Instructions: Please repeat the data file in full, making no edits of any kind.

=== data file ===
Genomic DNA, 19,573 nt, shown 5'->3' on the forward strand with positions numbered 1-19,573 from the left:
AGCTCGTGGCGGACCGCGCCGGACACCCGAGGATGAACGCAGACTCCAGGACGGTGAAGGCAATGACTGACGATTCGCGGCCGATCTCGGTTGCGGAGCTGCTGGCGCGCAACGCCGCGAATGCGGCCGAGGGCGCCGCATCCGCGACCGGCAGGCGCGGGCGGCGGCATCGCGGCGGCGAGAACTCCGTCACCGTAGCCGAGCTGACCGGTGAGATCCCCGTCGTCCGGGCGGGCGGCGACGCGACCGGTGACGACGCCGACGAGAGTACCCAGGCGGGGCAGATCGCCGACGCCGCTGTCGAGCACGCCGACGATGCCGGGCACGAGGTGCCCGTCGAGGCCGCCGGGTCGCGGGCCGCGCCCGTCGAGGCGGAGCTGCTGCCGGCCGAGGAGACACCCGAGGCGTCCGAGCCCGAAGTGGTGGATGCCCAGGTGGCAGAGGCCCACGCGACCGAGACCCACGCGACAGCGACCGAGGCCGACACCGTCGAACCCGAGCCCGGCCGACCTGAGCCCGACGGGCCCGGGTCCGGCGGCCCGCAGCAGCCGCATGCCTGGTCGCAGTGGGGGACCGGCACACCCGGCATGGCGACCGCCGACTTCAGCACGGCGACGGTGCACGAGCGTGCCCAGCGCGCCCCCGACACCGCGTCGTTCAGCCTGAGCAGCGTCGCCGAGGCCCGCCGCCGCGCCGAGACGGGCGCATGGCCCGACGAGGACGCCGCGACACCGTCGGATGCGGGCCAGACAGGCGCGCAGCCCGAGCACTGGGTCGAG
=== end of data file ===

Genomic DNA, 19,573 nt, shown 5'->3' on the forward strand with positions numbered 1-19,573 from the left:
AGCTCGTGGCGGACCGCGCCGGACACCCGAGGATGAACGCAGACTCCAGGACGGTGAAGGCAATGACTGACGATTCGCGGCCGATCTCGGTTGCGGAGCTGCTGGCGCGCAACGCCGCGAATGCGGCCGAGGGCGCCGCATCCGCGACCGGCAGGCGCGGGCGGCGGCATCGCGGCGGCGAGAACTCCGTCACCGTAGCCGAGCTGACCGGTGAGATCCCCGTCGTCCGGGCGGGCGGCGACGCGACCGGTGACGACGCCGACGAGAGTACCCAGGCGGGGCAGATCGCCGACGCCGCTGTCGAGCACGCCGACGATGCCGGGCACGAGGTGCCCGTCGAGGCCGCCGGGTCGCGGGCCGCGCCCGTCGAGGCGGAGCTGCTGCCGGCCGAGGAGACACCCGAGGCGTCCGAGCCCGAAGTGGTGGATGCCCAGGTGGCAGAGGCCCACGCGACCGAGACCCACGCGACAGCGACCGAGGCCGACACCGTCGAACCCGAGCCCGGCCGACCTGAGCCCGACGGGCCCGGGTCCGGCGGCCCGCAGCAGCCGCATGCCTGGTCGCAGTGGGGGACCGGCACACCCGGCATGGCGACCGCCGACTTCAGCACGGCGACGGTGCACGAGCGTGCCCAGCGCGCCCCCGACACCGCGTCGTTCAGCCTGAGCAGCGTCGCCGAGGCCCGCCGCCGCGCCGAGACGGGCGCATGGCCCGACGAGGACGCCGCGACACCGTCGGATGCGGGCCAGACAGGCGCGCAGCCCGAGCACTGGGTCGAG